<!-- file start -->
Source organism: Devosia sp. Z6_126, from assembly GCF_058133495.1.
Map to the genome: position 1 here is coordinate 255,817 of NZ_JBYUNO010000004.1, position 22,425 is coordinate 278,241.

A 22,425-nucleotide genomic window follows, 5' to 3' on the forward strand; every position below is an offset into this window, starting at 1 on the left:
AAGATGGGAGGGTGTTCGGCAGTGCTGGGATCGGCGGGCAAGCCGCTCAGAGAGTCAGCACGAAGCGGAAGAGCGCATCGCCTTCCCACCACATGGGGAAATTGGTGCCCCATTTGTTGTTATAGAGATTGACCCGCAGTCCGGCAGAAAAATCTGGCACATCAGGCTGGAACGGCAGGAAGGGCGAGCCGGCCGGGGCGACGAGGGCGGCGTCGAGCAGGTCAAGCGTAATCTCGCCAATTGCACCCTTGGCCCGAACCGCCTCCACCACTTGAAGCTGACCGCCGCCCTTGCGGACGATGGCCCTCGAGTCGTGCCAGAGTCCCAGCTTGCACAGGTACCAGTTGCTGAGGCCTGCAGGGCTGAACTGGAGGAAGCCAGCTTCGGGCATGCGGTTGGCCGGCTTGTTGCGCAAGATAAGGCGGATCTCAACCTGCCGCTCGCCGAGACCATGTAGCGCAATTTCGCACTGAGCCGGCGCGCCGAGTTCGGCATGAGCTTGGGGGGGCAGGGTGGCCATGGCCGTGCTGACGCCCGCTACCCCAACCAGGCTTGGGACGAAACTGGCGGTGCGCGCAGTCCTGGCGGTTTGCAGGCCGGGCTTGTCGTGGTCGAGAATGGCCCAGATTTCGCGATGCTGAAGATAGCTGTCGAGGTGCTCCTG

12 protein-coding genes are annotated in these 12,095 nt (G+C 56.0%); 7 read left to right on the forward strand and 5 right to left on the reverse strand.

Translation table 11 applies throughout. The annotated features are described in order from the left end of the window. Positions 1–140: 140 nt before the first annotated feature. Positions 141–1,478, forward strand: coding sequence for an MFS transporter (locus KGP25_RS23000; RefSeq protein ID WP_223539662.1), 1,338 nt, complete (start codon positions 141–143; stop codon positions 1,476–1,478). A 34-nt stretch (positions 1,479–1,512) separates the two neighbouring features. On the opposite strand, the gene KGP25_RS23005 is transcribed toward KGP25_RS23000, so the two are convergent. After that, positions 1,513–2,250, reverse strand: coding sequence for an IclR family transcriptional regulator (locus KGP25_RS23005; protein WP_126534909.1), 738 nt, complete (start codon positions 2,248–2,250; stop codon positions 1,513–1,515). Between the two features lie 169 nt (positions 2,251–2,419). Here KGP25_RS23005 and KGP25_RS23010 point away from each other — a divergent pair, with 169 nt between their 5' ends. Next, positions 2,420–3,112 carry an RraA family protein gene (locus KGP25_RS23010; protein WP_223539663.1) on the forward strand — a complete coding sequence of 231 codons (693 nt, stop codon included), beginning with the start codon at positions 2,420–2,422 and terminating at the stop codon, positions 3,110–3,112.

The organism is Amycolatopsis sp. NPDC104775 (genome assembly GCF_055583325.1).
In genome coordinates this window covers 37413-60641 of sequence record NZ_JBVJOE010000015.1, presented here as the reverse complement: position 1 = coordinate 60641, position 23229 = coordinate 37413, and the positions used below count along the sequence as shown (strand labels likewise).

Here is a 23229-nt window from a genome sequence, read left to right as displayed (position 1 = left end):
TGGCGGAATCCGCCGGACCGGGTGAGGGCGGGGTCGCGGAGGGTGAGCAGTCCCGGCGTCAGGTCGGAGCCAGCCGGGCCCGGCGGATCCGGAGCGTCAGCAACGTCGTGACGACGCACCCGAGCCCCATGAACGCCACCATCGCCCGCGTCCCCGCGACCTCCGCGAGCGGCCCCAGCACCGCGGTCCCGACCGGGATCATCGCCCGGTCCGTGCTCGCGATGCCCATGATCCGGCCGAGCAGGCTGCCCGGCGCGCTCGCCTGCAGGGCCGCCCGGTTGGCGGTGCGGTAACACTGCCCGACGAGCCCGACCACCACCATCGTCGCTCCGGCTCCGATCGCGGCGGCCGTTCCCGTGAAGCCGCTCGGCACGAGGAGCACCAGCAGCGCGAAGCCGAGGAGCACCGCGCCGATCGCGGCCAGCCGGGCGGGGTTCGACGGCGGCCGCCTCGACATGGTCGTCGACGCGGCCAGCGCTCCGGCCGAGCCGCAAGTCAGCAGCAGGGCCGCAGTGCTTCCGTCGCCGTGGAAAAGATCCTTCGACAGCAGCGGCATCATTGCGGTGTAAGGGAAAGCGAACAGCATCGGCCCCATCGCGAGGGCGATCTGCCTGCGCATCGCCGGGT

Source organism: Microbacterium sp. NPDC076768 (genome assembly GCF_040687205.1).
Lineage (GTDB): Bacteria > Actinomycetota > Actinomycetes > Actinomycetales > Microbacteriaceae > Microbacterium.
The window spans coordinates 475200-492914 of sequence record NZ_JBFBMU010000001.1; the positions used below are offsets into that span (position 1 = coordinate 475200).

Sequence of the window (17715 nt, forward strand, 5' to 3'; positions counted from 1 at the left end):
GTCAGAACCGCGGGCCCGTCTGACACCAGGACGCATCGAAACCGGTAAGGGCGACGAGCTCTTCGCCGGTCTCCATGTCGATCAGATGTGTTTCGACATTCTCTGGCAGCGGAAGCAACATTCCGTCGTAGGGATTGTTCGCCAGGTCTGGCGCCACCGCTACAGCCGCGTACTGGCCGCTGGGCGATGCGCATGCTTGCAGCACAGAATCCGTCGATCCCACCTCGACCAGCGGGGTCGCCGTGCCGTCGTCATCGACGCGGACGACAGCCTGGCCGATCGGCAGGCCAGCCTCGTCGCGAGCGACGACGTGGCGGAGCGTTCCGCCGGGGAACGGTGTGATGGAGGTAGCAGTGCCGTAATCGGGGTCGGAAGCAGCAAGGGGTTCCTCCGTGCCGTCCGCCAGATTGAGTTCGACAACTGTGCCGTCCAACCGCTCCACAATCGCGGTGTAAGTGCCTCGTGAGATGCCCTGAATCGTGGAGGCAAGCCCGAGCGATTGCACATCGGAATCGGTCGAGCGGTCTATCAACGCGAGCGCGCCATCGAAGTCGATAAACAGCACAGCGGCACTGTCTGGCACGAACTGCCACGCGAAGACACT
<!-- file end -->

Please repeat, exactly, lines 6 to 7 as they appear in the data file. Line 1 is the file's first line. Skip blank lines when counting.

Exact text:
Translation table 11 applies throughout. The annotated features are described in order from the left end of the window. Positions 1–140: 140 nt before the first annotated feature. Positions 141–1,478, forward strand: coding sequence for an MFS transporter (locus KGP25_RS23000; RefSeq protein ID WP_223539662.1), 1,338 nt, complete (start codon positions 141–143; stop codon positions 1,476–1,478). A 34-nt stretch (positions 1,479–1,512) separates the two neighbouring features. On the opposite strand, the gene KGP25_RS23005 is transcribed toward KGP25_RS23000, so the two are convergent. After that, positions 1,513–2,250, reverse strand: coding sequence for an IclR family transcriptional regulator (locus KGP25_RS23005; protein WP_126534909.1), 738 nt, complete (start codon positions 2,248–2,250; stop codon positions 1,513–1,515). Between the two features lie 169 nt (positions 2,251–2,419). Here KGP25_RS23005 and KGP25_RS23010 point away from each other — a divergent pair, with 169 nt between their 5' ends. Next, positions 2,420–3,112 carry an RraA family protein gene (locus KGP25_RS23010; protein WP_223539663.1) on the forward strand — a complete coding sequence of 231 codons (693 nt, stop codon included), beginning with the start codon at positions 2,420–2,422 and terminating at the stop codon, positions 3,110–3,112.

The organism is Amycolatopsis sp. NPDC104775 (genome assembly GCF_055583325.1).